(Reuters) - Goldman Sachs Group Inc is scrapping first round interviews on college campuses for summer and full-time analysts and will instead use a video platform to hire them.
The changes, which will go into effect in July when undergraduate recruiting kicks off, are designed to help the bank identify strong candidates who may not attend one of its so-called target schools, many of which are Ivy League U.S. colleges, Goldman executives said on Thursday.
They also come at a time when banks are under pressure to cut costs and are finding it difficult to lure and retain top talent.
Using technology as part of the interview process will help Goldman reach more applicants than before, and also find students with characteristics like “integrity” and “judgment” that help in the workplace but might not show up on a resume, the executives said.
“We want to hire not just the economics or business undergraduate but there is that pure liberal arts or history major that could be the next Lloyd Blankfein,” Edith Cooper, Goldman’s global head of capital management and executive vice president, told reporters at a briefing.
Russell Horwitz, co-chief operating officer of Goldman’s securities division, pointed to top executives at the bank who have succeeded despite not graduating from the Ivy League. Chief Financial Officer Harvey Schwartz attended Rutgers University, while Chief Operating Officer Gary Cohn attended American University.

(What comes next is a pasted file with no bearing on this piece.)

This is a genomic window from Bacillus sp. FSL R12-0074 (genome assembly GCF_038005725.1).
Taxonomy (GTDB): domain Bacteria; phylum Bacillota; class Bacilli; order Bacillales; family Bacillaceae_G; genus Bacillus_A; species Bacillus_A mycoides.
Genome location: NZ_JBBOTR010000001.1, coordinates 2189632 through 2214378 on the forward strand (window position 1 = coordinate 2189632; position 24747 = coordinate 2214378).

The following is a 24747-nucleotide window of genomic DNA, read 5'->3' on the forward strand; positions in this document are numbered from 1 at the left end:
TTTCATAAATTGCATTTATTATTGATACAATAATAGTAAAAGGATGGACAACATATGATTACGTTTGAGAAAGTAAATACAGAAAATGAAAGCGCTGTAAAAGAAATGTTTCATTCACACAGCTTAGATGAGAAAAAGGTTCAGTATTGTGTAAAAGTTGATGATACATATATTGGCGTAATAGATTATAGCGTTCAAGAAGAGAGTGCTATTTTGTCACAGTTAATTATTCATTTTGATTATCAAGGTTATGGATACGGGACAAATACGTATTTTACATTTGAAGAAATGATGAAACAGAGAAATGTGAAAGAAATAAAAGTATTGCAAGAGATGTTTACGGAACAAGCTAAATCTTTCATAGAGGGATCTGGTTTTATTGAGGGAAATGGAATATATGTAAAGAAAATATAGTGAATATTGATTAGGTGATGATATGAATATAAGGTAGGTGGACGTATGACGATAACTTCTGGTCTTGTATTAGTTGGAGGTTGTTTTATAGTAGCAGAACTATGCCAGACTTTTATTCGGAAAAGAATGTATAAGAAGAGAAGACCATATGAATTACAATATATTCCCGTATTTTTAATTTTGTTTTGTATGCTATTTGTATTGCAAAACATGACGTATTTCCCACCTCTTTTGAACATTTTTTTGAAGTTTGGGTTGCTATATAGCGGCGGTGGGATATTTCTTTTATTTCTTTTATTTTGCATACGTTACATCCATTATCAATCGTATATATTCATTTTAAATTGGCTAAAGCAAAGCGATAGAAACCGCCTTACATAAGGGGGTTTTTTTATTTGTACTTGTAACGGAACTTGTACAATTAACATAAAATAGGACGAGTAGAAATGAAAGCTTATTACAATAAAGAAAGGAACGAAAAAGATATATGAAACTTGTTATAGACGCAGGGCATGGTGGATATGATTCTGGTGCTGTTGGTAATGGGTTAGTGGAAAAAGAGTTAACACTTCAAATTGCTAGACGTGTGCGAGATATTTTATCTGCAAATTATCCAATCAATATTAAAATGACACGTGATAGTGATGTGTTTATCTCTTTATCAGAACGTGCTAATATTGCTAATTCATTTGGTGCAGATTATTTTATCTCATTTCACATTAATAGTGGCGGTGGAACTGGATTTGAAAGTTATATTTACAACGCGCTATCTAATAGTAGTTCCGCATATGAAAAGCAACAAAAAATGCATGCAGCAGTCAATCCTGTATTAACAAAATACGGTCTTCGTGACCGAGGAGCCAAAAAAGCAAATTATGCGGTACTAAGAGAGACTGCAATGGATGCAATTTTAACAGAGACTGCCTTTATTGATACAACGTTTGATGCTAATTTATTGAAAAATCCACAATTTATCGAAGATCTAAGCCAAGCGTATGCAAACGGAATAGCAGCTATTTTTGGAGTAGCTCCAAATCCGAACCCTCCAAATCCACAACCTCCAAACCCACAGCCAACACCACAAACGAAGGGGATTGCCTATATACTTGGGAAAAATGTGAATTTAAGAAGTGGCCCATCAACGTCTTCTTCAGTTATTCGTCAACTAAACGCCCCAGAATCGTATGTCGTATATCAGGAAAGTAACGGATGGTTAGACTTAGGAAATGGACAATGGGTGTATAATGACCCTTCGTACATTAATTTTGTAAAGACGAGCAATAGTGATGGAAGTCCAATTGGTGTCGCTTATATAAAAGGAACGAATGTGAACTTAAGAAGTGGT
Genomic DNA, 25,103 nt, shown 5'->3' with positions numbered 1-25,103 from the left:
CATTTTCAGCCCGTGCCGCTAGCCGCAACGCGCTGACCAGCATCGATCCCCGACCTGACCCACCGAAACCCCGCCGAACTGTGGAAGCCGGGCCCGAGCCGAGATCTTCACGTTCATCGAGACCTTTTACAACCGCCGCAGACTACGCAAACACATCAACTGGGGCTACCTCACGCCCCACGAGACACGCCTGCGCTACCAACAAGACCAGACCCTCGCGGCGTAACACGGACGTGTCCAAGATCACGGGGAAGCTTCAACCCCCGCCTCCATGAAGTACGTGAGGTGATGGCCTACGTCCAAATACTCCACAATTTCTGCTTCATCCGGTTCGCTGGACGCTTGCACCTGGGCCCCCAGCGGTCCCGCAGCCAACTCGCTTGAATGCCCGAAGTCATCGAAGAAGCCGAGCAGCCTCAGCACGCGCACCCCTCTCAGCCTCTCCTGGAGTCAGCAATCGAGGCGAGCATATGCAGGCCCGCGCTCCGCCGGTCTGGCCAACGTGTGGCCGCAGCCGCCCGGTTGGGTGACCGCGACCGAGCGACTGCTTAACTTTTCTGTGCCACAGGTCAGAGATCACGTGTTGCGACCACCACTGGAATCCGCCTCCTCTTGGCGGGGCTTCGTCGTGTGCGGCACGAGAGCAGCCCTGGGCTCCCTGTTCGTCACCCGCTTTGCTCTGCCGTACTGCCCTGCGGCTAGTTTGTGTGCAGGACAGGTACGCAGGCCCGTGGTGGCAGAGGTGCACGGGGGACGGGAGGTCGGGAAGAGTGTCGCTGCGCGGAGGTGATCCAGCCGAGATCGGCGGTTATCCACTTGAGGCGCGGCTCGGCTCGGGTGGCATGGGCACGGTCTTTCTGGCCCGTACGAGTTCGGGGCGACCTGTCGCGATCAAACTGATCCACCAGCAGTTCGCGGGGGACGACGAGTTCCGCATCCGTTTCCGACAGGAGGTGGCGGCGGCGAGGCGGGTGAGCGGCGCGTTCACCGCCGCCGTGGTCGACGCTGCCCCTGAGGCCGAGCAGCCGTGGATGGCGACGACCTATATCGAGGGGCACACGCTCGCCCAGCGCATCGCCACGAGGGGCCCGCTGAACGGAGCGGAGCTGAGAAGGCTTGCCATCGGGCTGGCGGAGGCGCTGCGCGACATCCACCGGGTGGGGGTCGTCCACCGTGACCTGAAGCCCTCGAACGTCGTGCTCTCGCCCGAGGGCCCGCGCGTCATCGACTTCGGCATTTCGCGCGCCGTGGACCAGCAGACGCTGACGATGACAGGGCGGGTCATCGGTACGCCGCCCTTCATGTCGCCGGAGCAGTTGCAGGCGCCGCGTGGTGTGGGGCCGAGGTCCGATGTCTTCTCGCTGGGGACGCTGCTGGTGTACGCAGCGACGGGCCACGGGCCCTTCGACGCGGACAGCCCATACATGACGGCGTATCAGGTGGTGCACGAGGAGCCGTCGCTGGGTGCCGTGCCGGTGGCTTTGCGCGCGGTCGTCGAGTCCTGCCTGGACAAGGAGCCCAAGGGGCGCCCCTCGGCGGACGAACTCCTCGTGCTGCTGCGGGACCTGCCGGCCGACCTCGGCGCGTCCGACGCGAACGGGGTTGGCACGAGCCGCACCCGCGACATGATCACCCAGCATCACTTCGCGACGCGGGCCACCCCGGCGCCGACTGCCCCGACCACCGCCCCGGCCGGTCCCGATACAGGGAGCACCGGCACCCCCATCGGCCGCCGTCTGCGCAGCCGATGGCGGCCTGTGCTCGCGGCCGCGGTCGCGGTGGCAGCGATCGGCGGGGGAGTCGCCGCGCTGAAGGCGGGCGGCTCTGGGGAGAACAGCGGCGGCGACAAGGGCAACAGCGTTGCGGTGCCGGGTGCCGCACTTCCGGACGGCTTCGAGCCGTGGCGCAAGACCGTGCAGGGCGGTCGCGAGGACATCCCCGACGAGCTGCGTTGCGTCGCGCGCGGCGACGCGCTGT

Goldman recruits from 400 schools globally, of which 225 are in the United States. It tends to hire around half of its junior staff from its target schools, said Mike Desmarais, the bank’s global head of recruiting.
Goldman hires around 2,500 students globally for its summer program and slightly fewer for its full-time analyst class.
The bank will still make visits to college campuses to meet with students and will continue to conduct second round interviews in person. Candidates who make it that far are typically invited to the firm’s offices during a so-called “Superday.” The bank is moving to a structured interview approach, in which applicants will be asked similar questions and scored quantitatively by the interviewer so they can be compared against others more consistently.
The shift to video interviews will not yet impact hiring for business school students and experienced professionals.
Interviews conducted on HireVue, the video interviewing platform Goldman is using, will be reviewed by hiring staff at the bank.
Goldman is also using technology in its hiring process in other ways, including a screening tool which scans resumes for certain characteristics or experiences. It is also exploring the use of personality tests.
The bank began reviewing its hiring process last summer at the prompting of Blankfein. Goldman had not reviewed its recruiting model in more than 10 years.
Reporting by Olivia Oran in New York; Editing by Andrew Hay
Our Standards: The Thomson Reuters Trust Principles.